Pioneering the use of local energy

Dan Nicholls, senior low carbon policy officer at Cornwall Council, outlines the vision for Cornwall’s Energy Future, and details the work already underway to achieve a greener future in the region.

Cornwall has long been at the forefront of the country’s transition towards low carbon energy. 25 years ago the first commercial windfarm was installed at Delabole in north Cornwall. Today, Cornwall’s abundance of natural energy resources supports around 750MW of renewable energy and the council is looking to the future.

Last month, Cornwall Council established an exciting new ambition for the region’s energy future which will see lower energy bills, greener and more affordable homes and transport, and the potential development of a new locally-owned energy company. The vision for Cornwall’s Energy Future identifies ambitious targets for 2030 which are designed to ensure residents, communities and the local economy all benefit from the low carbon energy transition.

The council’s ambition and confidence is based on a series of recent innovations that serve to maintain its position at the forefront of the energy transition. At the centre of these is the Cornwall Devolution Deal. Described by Greg Clarke, the Secretary of State for Business, Energy and Industrial Strategy, as ‘ground-breaking’, this is the first devolution deal to include a set of specific commitments around energy which are designed to tackle some of the barriers to creating a local energy market in Cornwall.

Continuing progress
However, this does not mean starting from scratch as significant investment is already being put into creating a smart local energy system across Cornwall and the Isles of Scilly. Building on the council’s Smart Cornwall initiative, around £35 million has been invested across a series of pilot projects which include trialling new ways of managing energy generation and local supply to tackle grid constraints, creating new revenue opportunities for energy projects and supporting enhanced community involvement in the local energy market.

The council is making its own investments to promote local ownership of energy and share the benefits of the low carbon transition across Cornwall. Around 25 per cent of Cornwall’s energy is currently locally owned, with the council committed to driving this up to 50 per cent by 2030.

So far the council has invested in 8MW of solar PV and established a £2.5 million revolving loan fund to support community energy projects, which can spread the benefits of energy ownership across Cornwall’s population.

These include: energy efficiency measures to be installed and essential maintenance to a range of community buildings; support for local churches, including a new heating system and LED lighting; support to retain public toilets; provision of a publicly accessible defibrillator; a range of environmental programmes, include maintaining footpaths and providing public access to woodland for a community firewood scheme; support for educational opportunities and outdoor activities for disadvantaged children; and savings for local schools.

This demonstrates that it is not just about energy, it is also about the resilience of Cornwall’s communities. A great example where energy technology, the council, private sector innovators and the community can come together to create something of wider value to the community is the Jubilee Pool geothermal heating project. Built in the 1930s, the lido is an important feature of the Penzance seafront.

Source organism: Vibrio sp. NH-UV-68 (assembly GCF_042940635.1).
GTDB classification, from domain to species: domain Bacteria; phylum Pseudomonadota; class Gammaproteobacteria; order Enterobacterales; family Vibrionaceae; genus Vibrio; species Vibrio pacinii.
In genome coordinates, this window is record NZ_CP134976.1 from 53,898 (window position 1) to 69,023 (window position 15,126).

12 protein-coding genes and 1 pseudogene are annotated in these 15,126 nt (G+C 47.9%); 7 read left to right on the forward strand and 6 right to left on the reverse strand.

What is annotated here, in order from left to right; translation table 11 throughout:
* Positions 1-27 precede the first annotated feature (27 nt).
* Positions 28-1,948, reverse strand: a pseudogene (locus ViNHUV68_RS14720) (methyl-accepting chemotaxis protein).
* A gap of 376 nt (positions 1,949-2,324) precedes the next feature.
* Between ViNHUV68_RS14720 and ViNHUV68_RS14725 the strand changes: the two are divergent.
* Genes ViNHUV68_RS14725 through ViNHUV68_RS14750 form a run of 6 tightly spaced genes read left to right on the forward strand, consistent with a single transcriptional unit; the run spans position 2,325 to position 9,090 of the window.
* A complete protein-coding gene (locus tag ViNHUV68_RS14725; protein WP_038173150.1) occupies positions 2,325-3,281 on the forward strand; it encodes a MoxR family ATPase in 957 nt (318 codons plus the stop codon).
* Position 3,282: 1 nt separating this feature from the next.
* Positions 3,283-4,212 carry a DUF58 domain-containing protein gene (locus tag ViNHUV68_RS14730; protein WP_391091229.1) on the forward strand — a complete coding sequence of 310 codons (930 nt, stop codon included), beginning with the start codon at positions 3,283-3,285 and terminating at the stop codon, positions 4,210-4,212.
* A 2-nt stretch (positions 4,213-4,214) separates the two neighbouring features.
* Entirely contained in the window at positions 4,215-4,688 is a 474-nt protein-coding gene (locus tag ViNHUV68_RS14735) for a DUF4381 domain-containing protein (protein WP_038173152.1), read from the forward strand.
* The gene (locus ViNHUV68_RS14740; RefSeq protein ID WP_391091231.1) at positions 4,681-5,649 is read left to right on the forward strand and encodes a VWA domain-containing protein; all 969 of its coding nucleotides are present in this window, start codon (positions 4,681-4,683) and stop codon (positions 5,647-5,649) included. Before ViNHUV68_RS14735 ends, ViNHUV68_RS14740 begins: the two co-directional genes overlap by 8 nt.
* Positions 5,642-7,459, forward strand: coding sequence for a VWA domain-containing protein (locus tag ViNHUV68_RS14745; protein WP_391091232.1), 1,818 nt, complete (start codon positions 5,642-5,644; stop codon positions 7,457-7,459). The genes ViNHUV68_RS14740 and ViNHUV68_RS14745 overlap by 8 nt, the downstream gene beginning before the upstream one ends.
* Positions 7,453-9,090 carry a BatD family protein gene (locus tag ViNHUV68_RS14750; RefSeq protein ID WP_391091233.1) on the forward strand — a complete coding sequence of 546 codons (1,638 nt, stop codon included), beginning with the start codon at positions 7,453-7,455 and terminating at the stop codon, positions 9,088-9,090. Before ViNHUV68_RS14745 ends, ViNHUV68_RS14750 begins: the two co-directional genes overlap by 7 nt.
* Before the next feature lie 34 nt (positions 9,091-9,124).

Thanks to a mixture of European Structural Fund and private sector investment, Jubilee Pool is set to benefit from a pioneering heating solution that will use natural energy from a geothermal well to be drilled adjacent to the site, enhancing what is already a unique experience to attract even more visitors and extend the pool’s opening times.

It is not just the generation and distribution of energy that is important to Cornwall. The efficiency of people’s homes matters just as much as living in cold, damp homes can make people ill, limiting life chances and putting greater pressure on the NHS.

Residential savings
In 2012 Cornwall led the development of the UK’s first whole area collective energy switch initiative and established the first endorsement contract with an ECO-obligated energy supplier to delivery energy efficiency measures in Cornish homes. These projects have led to savings for resident’s energy bills or more than £500,000 and invested more than £3 million in energy efficiency measures across 1,700 homes.

Despite this progress, Cornwall still has some of the most costly and least energy efficient homes in the UK, with around 20 per cent only achieving the lowest energy performance rating of F or G. As part of our Devolution Deal, we are working with the government to develop a locally-led approach, based on a ‘discretionary eligibility’ process which will provide the Council with devolved decision making powers in terms of who is eligible to receive energy efficiency grants under to the Energy Company Obligation. This new approach is due to launch in Spring 2017.

But of course, if the price that people have to pay for energy continues to increase, heating and powering our homes will remain a challenge. That is why we are actively considering options for setting up an energy company for Cornwall. And it is not just cheaper electricity and gas tariffs that are being explored. We also want to make stronger connections between the energy that is generated in Cornwall and Cornwall’s energy consumers. A local energy company has the ability to begin to create this connection by buying and selling energy locally as well as supporting innovative tariff arrangements.

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